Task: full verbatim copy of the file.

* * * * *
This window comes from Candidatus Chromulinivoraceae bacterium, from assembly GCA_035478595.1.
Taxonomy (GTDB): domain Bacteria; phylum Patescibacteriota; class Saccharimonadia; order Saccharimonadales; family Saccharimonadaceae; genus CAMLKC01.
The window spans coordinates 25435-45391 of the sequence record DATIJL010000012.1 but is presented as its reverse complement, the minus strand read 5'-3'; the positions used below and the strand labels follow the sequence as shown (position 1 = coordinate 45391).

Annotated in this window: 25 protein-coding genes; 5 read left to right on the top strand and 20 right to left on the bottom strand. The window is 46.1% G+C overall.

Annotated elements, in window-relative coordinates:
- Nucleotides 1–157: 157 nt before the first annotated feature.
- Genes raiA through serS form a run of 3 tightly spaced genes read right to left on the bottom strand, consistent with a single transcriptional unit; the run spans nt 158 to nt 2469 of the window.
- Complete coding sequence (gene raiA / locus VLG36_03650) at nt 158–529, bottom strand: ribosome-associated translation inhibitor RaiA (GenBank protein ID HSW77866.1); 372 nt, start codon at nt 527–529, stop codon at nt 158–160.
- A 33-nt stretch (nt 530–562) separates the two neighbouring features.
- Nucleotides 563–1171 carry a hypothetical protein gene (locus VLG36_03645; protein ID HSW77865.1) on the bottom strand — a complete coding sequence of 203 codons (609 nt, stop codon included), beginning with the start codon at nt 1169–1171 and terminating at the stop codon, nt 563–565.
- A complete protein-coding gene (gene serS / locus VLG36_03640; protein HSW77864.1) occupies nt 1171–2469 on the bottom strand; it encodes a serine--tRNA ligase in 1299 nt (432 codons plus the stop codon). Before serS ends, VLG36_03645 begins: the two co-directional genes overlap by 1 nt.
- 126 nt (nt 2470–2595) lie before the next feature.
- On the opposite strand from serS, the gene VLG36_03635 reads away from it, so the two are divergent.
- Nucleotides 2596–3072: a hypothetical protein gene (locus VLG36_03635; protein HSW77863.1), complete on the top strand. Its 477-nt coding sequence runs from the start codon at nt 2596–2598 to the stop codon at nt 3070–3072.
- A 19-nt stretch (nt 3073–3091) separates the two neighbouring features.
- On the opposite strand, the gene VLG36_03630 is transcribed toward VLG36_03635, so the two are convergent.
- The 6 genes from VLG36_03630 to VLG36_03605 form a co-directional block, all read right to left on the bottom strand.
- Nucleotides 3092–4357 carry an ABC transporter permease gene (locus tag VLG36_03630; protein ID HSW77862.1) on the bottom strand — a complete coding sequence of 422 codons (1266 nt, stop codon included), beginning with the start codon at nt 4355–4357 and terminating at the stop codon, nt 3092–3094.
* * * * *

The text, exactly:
This window comes from Candidatus Chromulinivoraceae bacterium, from assembly GCA_035478595.1.
Taxonomy (GTDB): domain Bacteria; phylum Patescibacteriota; class Saccharimonadia; order Saccharimonadales; family Saccharimonadaceae; genus CAMLKC01.
The window spans coordinates 25435-45391 of the sequence record DATIJL010000012.1 but is presented as its reverse complement, the minus strand read 5'-3'; the positions used below and the strand labels follow the sequence as shown (position 1 = coordinate 45391).

Annotated in this window: 25 protein-coding genes; 5 read left to right on the top strand and 20 right to left on the bottom strand. The window is 46.1% G+C overall.

Annotated elements, in window-relative coordinates:
- Nucleotides 1–157: 157 nt before the first annotated feature.
- Genes raiA through serS form a run of 3 tightly spaced genes read right to left on the bottom strand, consistent with a single transcriptional unit; the run spans nt 158 to nt 2469 of the window.
- Complete coding sequence (gene raiA / locus VLG36_03650) at nt 158–529, bottom strand: ribosome-associated translation inhibitor RaiA (GenBank protein ID HSW77866.1); 372 nt, start codon at nt 527–529, stop codon at nt 158–160.
- A 33-nt stretch (nt 530–562) separates the two neighbouring features.
- Nucleotides 563–1171 carry a hypothetical protein gene (locus VLG36_03645; protein ID HSW77865.1) on the bottom strand — a complete coding sequence of 203 codons (609 nt, stop codon included), beginning with the start codon at nt 1169–1171 and terminating at the stop codon, nt 563–565.
- A complete protein-coding gene (gene serS / locus VLG36_03640; protein HSW77864.1) occupies nt 1171–2469 on the bottom strand; it encodes a serine--tRNA ligase in 1299 nt (432 codons plus the stop codon). Before serS ends, VLG36_03645 begins: the two co-directional genes overlap by 1 nt.
- 126 nt (nt 2470–2595) lie before the next feature.
- On the opposite strand from serS, the gene VLG36_03635 reads away from it, so the two are divergent.
- Nucleotides 2596–3072: a hypothetical protein gene (locus VLG36_03635; protein HSW77863.1), complete on the top strand. Its 477-nt coding sequence runs from the start codon at nt 2596–2598 to the stop codon at nt 3070–3072.
- A 19-nt stretch (nt 3073–3091) separates the two neighbouring features.
- On the opposite strand, the gene VLG36_03630 is transcribed toward VLG36_03635, so the two are convergent.
- The 6 genes from VLG36_03630 to VLG36_03605 form a co-directional block, all read right to left on the bottom strand.
- Nucleotides 3092–4357 carry an ABC transporter permease gene (locus tag VLG36_03630; protein ID HSW77862.1) on the bottom strand — a complete coding sequence of 422 codons (1266 nt, stop codon included), beginning with the start codon at nt 4355–4357 and terminating at the stop codon, nt 3092–3094.